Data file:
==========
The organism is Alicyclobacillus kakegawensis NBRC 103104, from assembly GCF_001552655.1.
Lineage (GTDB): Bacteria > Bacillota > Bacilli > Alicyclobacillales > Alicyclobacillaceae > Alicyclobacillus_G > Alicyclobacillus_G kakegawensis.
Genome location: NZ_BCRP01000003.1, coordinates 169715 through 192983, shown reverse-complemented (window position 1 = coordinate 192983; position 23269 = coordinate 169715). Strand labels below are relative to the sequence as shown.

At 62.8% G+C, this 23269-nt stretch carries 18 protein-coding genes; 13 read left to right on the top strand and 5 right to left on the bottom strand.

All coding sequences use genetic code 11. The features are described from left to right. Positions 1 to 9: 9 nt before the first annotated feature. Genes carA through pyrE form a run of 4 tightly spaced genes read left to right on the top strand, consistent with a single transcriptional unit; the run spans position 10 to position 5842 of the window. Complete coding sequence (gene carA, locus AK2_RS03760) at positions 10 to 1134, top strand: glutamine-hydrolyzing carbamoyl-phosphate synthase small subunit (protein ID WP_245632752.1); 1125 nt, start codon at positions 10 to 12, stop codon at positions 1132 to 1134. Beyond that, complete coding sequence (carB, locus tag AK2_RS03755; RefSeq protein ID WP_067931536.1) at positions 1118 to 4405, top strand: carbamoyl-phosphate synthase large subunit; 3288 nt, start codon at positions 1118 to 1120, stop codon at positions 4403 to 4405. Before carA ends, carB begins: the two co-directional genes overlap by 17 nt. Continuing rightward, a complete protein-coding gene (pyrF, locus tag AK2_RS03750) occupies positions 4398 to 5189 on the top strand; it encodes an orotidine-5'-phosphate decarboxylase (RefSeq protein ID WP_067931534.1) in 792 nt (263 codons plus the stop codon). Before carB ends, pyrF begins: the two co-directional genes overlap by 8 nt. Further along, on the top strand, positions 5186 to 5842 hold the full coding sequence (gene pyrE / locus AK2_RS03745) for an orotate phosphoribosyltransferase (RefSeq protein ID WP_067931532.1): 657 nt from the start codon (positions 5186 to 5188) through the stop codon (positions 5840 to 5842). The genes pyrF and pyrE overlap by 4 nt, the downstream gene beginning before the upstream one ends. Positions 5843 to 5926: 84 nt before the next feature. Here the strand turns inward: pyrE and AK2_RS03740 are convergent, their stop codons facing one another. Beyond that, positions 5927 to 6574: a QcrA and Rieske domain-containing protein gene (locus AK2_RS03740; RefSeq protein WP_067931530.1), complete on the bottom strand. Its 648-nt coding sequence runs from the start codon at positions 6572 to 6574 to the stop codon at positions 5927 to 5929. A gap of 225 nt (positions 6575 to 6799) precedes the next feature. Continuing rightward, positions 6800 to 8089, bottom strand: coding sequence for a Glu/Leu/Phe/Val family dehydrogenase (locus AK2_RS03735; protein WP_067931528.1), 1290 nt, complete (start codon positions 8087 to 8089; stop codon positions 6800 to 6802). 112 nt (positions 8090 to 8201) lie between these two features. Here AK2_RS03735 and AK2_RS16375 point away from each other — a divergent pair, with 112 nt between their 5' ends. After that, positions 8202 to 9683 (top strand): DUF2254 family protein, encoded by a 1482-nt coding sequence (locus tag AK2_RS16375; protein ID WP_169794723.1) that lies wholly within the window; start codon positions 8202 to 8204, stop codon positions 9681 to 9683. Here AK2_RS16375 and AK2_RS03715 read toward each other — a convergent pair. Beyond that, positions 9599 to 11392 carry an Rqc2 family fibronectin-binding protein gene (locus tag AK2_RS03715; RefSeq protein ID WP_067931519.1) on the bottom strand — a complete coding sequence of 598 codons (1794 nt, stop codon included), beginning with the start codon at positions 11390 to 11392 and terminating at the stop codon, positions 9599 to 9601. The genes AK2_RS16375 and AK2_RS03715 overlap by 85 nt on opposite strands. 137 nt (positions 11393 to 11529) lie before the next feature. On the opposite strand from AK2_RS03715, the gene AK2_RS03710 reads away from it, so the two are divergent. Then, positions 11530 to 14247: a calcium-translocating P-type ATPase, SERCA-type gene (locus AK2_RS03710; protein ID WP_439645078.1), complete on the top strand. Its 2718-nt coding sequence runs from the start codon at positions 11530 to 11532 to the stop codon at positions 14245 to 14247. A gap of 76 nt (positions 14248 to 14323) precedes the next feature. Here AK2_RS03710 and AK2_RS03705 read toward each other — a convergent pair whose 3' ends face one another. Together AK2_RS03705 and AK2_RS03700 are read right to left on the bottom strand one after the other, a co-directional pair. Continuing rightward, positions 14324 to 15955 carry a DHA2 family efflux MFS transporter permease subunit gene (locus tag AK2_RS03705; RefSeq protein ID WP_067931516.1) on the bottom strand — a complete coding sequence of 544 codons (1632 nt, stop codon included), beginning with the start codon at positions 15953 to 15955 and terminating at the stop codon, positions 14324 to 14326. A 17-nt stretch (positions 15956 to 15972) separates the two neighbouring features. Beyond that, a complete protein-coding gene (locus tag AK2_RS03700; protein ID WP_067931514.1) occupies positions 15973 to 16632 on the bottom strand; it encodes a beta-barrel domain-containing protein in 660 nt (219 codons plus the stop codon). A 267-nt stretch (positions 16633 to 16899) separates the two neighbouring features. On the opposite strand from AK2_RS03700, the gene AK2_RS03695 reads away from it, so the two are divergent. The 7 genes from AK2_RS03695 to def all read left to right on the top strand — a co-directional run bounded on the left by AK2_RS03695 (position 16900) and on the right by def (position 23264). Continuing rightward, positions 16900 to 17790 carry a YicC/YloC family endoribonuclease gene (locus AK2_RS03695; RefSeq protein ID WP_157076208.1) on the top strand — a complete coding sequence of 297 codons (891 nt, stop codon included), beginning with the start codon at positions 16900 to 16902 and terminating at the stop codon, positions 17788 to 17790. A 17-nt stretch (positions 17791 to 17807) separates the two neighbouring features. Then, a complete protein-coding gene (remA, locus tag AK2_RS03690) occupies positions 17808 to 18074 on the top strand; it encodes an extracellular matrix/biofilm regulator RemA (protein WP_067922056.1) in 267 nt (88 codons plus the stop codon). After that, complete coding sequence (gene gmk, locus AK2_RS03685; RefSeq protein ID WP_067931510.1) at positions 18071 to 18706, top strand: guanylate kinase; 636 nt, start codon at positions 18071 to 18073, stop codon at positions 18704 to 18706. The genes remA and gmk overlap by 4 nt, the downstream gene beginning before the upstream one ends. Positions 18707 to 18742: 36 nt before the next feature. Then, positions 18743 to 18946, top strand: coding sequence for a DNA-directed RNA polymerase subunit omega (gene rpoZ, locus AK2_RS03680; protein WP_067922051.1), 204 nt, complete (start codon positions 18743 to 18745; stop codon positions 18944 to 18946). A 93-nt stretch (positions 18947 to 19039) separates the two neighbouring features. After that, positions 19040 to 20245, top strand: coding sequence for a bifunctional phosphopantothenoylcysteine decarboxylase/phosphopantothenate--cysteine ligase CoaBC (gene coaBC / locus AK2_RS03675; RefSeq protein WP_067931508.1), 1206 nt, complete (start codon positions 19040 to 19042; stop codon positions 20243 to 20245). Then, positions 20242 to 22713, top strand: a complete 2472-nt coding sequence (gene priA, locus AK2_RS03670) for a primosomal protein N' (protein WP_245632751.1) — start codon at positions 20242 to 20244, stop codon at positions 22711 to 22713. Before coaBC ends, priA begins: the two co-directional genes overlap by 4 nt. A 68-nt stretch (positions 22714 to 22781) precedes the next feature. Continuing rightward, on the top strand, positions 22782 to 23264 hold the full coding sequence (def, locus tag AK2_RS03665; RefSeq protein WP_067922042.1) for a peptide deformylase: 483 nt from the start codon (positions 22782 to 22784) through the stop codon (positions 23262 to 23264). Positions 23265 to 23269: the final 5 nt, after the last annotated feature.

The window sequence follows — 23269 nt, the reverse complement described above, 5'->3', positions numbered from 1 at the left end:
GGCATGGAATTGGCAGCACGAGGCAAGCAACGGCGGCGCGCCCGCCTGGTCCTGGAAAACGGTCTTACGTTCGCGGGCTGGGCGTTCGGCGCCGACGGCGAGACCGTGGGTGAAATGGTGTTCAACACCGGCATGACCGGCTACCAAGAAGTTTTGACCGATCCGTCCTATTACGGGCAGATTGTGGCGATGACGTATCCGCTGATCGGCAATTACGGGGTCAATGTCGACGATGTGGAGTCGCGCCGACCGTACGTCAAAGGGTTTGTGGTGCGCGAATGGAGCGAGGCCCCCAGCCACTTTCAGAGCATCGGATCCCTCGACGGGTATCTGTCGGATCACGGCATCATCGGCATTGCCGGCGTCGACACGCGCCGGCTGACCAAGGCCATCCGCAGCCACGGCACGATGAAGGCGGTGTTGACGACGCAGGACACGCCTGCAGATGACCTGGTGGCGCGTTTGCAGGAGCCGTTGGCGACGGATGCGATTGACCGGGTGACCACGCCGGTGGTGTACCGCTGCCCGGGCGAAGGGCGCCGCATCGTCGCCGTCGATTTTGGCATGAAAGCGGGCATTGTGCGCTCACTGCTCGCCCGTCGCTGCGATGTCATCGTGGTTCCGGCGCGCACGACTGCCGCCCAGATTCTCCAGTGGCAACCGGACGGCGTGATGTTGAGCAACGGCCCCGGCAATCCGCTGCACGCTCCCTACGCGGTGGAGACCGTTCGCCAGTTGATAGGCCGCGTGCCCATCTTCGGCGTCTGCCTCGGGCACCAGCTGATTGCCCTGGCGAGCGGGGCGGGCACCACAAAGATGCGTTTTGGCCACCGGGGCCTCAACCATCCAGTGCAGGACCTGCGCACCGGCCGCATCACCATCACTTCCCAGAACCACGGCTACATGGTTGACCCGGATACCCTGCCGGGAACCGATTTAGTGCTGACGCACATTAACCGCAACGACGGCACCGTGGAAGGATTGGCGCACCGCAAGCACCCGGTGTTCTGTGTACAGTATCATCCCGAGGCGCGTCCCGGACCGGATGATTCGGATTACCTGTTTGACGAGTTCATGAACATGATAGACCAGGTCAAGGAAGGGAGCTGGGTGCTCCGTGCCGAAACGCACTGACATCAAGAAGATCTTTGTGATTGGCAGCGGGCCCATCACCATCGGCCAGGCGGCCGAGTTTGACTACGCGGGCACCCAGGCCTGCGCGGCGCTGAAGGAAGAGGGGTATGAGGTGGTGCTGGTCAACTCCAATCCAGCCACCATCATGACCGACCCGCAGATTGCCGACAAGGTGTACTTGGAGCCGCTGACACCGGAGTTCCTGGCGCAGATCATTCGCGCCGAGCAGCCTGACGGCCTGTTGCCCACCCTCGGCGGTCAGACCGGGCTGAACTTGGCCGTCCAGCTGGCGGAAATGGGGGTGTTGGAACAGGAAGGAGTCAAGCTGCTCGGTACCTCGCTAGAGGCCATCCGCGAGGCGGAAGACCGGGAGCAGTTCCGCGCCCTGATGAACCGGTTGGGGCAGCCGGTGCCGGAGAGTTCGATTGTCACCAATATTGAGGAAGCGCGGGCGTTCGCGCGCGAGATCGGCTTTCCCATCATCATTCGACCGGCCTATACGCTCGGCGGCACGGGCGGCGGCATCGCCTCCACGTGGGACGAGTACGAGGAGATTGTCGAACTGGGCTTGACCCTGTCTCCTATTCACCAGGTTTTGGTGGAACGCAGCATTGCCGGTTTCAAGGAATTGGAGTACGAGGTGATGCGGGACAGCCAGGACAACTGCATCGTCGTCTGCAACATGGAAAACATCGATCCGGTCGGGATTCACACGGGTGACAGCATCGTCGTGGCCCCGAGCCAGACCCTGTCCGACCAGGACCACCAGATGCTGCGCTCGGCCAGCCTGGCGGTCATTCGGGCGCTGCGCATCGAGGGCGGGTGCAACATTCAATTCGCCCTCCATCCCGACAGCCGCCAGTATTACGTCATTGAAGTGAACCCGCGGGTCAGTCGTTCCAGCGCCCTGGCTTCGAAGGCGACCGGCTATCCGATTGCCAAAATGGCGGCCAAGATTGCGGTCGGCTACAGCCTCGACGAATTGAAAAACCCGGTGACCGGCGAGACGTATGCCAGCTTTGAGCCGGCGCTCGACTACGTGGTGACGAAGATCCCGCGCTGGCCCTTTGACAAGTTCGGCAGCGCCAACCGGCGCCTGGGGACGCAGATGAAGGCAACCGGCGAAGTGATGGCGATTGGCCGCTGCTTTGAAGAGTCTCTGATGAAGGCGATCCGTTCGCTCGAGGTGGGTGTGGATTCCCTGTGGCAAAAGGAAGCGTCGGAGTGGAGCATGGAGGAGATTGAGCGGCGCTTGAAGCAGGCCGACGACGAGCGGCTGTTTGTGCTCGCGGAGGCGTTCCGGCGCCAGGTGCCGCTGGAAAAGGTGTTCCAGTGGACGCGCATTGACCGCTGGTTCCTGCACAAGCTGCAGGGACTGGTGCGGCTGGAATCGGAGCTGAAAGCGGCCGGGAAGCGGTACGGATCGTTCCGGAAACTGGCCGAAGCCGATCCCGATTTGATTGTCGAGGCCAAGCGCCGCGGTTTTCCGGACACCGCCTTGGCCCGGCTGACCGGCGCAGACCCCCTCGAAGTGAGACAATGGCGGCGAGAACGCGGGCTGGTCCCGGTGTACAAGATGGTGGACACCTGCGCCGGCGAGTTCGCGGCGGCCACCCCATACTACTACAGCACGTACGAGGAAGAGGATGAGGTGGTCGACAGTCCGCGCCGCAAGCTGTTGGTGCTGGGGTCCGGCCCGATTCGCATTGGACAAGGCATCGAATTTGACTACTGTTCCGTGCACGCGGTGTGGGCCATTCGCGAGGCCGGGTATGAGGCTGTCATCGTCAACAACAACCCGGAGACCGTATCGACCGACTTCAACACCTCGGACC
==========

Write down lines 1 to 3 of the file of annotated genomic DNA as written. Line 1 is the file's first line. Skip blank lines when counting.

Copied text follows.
The organism is Alicyclobacillus kakegawensis NBRC 103104, from assembly GCF_001552655.1.
Lineage (GTDB): Bacteria > Bacillota > Bacilli > Alicyclobacillales > Alicyclobacillaceae > Alicyclobacillus_G > Alicyclobacillus_G kakegawensis.
Genome location: NZ_BCRP01000003.1, coordinates 169715 through 192983, shown reverse-complemented (window position 1 = coordinate 192983; position 23269 = coordinate 169715). Strand labels below are relative to the sequence as shown.